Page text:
Ethereparty announced today they have successfully completed a pre-sale of their FUEL tokens, raising $25 million worth of btc, eth and fiat.
Kevin Hobbs, CEO of Etherparty, stated that “40 percent of the total supply was set aside and sold to contributors across more than 100 countries. The remaining tokens for sale will be available to those that missed out and can take part in the public sale.”
The start-up had an agreement with Token-as-a-Service, described as a close end fund focused on blockchain assets. They were to buy “a significant amount of ETH to purchase FUEL in the pre-sale,” but just how much exactly is unclear.
“The Etherparty platform allows users with zero knowledge of smart contract programming to create an enforceable, self-executing digital agreement for all types of transactions,” Ruslan Gavrilyuk, co-founder and CEO of TaaS Fund, stated at the time.
The start-up appears to allow anyone to set up a smart contract through their platform by inputting values through a simple form to customize templates, as shown in a demo.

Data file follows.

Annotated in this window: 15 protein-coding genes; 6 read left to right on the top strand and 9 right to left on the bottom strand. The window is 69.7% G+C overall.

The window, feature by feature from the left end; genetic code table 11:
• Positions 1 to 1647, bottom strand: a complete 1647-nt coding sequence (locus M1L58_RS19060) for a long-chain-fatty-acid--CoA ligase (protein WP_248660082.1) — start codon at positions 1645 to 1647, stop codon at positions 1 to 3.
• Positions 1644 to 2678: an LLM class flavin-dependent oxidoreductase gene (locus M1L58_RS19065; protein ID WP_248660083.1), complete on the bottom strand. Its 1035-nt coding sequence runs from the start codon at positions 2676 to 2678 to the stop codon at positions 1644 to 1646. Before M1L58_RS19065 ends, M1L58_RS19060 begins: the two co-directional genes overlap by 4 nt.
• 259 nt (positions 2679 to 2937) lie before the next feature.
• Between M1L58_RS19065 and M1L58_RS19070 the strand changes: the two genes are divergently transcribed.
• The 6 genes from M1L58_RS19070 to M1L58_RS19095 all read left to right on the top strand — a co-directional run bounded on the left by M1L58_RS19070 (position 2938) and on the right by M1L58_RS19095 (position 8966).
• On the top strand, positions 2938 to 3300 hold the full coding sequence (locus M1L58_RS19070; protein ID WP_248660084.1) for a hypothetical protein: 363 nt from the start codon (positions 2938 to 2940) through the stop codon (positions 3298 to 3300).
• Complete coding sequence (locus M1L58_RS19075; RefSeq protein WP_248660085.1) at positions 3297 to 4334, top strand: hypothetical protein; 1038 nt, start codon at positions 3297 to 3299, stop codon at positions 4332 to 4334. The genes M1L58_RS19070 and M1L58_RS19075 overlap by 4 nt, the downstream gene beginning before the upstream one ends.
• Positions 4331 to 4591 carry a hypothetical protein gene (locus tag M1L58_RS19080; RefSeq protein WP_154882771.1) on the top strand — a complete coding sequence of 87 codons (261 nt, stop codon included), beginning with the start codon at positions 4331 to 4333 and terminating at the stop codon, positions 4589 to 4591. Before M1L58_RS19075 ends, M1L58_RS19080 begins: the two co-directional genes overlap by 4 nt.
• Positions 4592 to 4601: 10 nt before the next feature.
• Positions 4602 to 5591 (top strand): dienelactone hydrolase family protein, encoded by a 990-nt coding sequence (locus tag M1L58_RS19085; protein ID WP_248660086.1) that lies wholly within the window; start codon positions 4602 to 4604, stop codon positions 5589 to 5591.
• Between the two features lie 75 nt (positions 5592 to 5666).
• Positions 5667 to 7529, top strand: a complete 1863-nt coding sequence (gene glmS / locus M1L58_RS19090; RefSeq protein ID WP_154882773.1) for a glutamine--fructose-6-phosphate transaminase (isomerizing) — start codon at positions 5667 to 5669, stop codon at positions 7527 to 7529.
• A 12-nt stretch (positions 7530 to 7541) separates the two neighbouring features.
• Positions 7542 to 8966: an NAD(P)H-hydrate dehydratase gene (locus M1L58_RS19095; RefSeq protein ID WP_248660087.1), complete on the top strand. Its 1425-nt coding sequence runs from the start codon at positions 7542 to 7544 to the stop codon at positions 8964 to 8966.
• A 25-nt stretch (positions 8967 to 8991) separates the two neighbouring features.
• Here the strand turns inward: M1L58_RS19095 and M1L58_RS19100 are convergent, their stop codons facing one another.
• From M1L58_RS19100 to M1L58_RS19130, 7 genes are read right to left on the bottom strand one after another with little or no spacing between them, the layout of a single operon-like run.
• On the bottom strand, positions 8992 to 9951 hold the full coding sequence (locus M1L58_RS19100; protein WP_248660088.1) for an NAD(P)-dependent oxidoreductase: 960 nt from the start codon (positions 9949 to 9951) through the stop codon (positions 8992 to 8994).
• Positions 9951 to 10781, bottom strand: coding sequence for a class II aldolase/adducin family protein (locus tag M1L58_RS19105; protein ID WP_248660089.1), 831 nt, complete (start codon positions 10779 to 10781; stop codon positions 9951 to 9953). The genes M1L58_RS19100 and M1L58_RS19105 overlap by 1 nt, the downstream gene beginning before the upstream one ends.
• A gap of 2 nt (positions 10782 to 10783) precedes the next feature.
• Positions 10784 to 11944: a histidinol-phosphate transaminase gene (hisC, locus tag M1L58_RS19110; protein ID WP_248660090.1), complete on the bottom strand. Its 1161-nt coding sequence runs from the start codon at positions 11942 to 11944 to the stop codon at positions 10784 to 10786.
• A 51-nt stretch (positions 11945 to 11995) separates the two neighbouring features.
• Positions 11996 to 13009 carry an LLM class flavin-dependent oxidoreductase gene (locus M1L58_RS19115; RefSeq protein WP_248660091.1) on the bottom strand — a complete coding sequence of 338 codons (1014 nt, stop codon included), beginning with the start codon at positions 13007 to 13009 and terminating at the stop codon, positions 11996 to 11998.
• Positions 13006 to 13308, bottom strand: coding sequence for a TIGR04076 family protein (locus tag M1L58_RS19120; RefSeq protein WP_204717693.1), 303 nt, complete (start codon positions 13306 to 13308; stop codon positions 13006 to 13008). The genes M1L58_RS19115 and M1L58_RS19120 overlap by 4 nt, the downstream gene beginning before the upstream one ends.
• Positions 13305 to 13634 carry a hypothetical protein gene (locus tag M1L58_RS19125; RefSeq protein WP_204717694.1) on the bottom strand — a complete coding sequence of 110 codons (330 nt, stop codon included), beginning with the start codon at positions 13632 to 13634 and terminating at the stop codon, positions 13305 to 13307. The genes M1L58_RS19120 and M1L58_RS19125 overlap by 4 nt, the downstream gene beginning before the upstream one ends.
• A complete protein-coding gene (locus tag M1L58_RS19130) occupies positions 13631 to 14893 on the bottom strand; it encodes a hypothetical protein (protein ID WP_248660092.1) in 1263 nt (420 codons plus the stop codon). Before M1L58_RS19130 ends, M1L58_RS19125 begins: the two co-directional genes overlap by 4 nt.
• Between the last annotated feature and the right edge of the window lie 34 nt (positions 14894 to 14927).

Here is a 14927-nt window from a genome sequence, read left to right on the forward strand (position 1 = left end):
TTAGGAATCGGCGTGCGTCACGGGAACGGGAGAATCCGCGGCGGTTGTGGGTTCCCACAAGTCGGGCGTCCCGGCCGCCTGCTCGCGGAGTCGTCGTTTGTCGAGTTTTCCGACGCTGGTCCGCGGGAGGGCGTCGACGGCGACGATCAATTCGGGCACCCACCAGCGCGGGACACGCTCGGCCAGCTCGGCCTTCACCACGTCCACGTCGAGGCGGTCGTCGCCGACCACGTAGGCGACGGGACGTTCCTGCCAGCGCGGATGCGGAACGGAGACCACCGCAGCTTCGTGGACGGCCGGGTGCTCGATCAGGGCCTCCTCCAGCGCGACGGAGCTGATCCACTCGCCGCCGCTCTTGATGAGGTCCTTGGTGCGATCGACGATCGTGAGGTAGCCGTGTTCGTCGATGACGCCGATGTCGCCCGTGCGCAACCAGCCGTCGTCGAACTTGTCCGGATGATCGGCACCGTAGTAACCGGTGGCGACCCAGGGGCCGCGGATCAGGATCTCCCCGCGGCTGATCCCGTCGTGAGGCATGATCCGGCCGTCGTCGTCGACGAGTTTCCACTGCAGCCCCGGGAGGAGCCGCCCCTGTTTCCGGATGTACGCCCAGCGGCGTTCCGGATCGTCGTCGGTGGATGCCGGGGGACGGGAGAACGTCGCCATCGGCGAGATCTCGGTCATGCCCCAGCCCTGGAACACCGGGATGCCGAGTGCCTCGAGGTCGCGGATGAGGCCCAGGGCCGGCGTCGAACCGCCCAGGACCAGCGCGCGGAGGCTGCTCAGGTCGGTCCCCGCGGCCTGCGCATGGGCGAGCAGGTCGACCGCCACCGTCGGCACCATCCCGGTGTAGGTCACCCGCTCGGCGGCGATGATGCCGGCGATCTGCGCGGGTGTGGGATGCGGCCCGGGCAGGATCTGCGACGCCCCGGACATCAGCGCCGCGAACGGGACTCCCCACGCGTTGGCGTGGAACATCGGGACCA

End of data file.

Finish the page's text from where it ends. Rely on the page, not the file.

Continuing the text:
We couldn’t find a whitepaper or any full description of the underlying platform, but the project says they are to launch their first beta this 27th of September.
“Etherparty’s smart contract templates will focus on include peer-to-peer escrow contracts, supply chain management, token creation, sports wagering, real estate contracts, and contractor agreements,” the project says.
Which covers some of the low hanging fruits for smart contract templates, but save for the token creation smart contract, the rest appears fairly complex, especially supply chains and real estate contracts.
Moreover, it is somewhat clear whether they are receiving any legal assistance, with their team page showing no lawyer at the time of writing.
Raising questions as to whether the smart contracts can be binding, alongside potentially regulatory issues, especially in USA, if they amount to legal advice.
But something like Etherparty was expected and has been talked about for some time because most people can not code, so creating a barrier to entry.
The simple, and fairly obvious solution, is to just create smart contract templates, following the same approach as most computer programming aspects, which are based on templates or libraries. So increasing access.
The project, therefore, may face competition as others try to provide a similar service dependent on the level of demand and whether it can be monetized successfully.